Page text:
Devotions for our day:
1 Hallelujah! How good it is to sing to our God, for praise is pleasant and lovely. 2 The Lord rebuilds Jerusalem; he gathers Israel’s exiled people. 3 He heals the brokenhearted and bandages their wounds. Psalm 147:1-3 (CSBBible)
“God makes fools of both theologians and princes, for he commits to us an impossible task which nobody would undertake if he knew about it beforehand but which he is not allowed to relinquish once it has been committed and undertaken. So it is with the rest of our work. We demand many things, but they aren’t done except to a limited degree. We teach many things, but they are learned only to a modest extent. ‘Nothing is successful,’ as the preacher of Solomon says [Eccles. 1:1, 2].
“Why does God act so? Because he alone is wise and powerful. Because if our suggestions and ideas were carried out we would become presumptuous and would claim wisdom and power for ourselves. Because we surround the glory of wisdom and power with the defects which belong to our nature. We want to set things straight and make everything right. To this God says, ‘Well, then, go ahead! Be clever and do a good job! Be a preacher and make the people godly! Be a lord and mend the people’s ways! Get to it at once!’
“What a retrogression would occur! And the conclusion would be: ‘Vanity of vanities’ and ‘Let wisdom be attributed to God alone’ [Eccles: 1:2; 2:26]. We are fools and wretched bunglers in all we do and attempt.”
As I began to read Luther’s thoughts this morning, I wondered if he had been projecting himself 500 years forward, and was observing me. You see, I resonate to the frustration of things not getting done, and often wonder whether I am helping anyone learn anything, especialy when I wonder if they are learning to depend on Jesus more.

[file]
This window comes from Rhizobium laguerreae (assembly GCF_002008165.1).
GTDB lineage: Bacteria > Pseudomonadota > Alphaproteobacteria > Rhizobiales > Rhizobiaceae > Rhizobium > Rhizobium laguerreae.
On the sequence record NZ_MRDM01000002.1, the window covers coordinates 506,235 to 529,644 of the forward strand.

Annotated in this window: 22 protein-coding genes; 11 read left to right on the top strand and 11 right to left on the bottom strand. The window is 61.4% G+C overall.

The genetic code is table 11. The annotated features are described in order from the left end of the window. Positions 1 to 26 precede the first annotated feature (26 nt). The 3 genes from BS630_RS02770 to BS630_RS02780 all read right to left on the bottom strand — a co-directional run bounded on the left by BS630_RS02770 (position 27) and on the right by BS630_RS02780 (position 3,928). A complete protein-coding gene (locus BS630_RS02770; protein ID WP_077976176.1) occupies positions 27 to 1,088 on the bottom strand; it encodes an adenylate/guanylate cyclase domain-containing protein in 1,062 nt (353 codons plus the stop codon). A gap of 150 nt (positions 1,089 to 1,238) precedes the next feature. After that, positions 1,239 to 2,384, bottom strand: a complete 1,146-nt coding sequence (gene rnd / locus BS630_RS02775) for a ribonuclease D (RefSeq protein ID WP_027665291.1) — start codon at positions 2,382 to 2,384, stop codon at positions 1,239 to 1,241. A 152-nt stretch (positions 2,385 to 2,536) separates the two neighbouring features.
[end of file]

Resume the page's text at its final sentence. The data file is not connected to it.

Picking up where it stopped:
The battle seems to never end, and so I question the efficiency of my work. The experts all talk about being more effective in ministry, how to get better results. ( Note: It is always good to look at their track record and see how they did! If they were truly successul, why did they leave?) But the weight is burdensome, it can even seem to crush you.
But I ask this question – the one that Luther alludes to, why are you expecting you are the one to get it done?
Why do we expect our work to be as successul as the One who was crucified? Why do we spend more time planning and trying to find the ways we need to manipulate life?
I am not saying do not put effort into what we do, but what we do has to originate in what God is doing. The ancients in the church talked about our reaction of praising God for HIs work and promises being what forms our beliefs (our doctrine – what we teach). Those beliefs in turn should cause our actions.
It starts with God, and what He is doing, as we see God renuild His community, as we see God gather and heal His people. It relies on Him for our efficacy, for it is His work, and we follow. WIth HIm we find that we are loving the unlovable, brining healing to the broken, sharing His mercy with those around us that neither deserve the mercy, nor know it exists.
I need to remember this, I need God to remind me of it often, so that life isn’t managed by the fool and bungler that I am, but the God that works within you and I.
Martin Luther, Luther’s Works, Vol. 54: Table Talk, ed. Jaroslav Jan Pelikan, Hilton C. Oswald, and Helmut T. Lehmann, vol. 54 (Philadelphia: Fortress Press, 1999), 98.
Devotional Thought of the Day:
41 The Son of Man will send out his angels, and they will gather from his kingdom everyone who does wrong or causes others to sin. 42 Then he will throw them into a flaming furnace, where people will cry and grit their teeth in pain. 43 But everyone who has done right will shine like the sun in their Father’s kingdom. If you have ears, pay attention! Mt 13:41-43 CEV
Properly speaking, true repentance is nothing else than to have contrition and sorrow, or terror, on account of sin, and yet at the same time to believe the Gospel and absolution (namely, that sin has been forgiven and grace has been obtained through Christ), and this faith will comfort the heart and again set it at rest.1
6 Amendment of life and the forsaking of sin would then follow, for these must be the fruits of repentance, as John says, “Bear fruit that befits repentance” (Matt. 3:8).
We must give ourselves wholly to this matter, for the main benefit of Christ’s passion is that man sees into his own true self and that he be terrified and crushed by this. Unless we seek that knowledge, we do not derive much benefit from Christ’s passion……..